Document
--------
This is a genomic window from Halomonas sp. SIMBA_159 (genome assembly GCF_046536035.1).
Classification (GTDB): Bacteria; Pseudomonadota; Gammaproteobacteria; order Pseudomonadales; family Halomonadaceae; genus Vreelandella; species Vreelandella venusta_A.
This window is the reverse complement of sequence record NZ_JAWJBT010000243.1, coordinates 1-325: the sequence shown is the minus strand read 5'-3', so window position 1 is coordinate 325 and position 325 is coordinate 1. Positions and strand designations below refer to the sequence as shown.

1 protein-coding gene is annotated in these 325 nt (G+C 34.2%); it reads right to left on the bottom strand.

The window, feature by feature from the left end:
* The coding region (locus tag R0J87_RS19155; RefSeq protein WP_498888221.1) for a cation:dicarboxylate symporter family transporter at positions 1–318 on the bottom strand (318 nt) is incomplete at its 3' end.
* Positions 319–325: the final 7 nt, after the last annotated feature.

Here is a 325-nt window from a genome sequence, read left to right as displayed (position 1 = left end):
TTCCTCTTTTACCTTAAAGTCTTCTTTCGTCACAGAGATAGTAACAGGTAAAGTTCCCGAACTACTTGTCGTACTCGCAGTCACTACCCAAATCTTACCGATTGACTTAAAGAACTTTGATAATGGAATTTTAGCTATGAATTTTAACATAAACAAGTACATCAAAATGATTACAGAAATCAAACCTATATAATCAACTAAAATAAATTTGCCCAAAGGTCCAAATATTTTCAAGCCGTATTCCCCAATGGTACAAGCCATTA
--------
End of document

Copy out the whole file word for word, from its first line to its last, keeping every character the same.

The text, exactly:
This is a genomic window from Halomonas sp. SIMBA_159 (genome assembly GCF_046536035.1).
Classification (GTDB): Bacteria; Pseudomonadota; Gammaproteobacteria; order Pseudomonadales; family Halomonadaceae; genus Vreelandella; species Vreelandella venusta_A.
This window is the reverse complement of sequence record NZ_JAWJBT010000243.1, coordinates 1-325: the sequence shown is the minus strand read 5'-3', so window position 1 is coordinate 325 and position 325 is coordinate 1. Positions and strand designations below refer to the sequence as shown.

1 protein-coding gene is annotated in these 325 nt (G+C 34.2%); it reads right to left on the bottom strand.

The window, feature by feature from the left end:
* The coding region (locus tag R0J87_RS19155; RefSeq protein WP_498888221.1) for a cation:dicarboxylate symporter family transporter at positions 1–318 on the bottom strand (318 nt) is incomplete at its 3' end.
* Positions 319–325: the final 7 nt, after the last annotated feature.

Here is a 325-nt window from a genome sequence, read left to right as displayed (position 1 = left end):
TTCCTCTTTTACCTTAAAGTCTTCTTTCGTCACAGAGATAGTAACAGGTAAAGTTCCCGAACTACTTGTCGTACTCGCAGTCACTACCCAAATCTTACCGATTGACTTAAAGAACTTTGATAATGGAATTTTAGCTATGAATTTTAACATAAACAAGTACATCAAAATGATTACAGAAATCAAACCTATATAATCAACTAAAATAAATTTGCCCAAAGGTCCAAATATTTTCAAGCCGTATTCCCCAATGGTACAAGCCATTA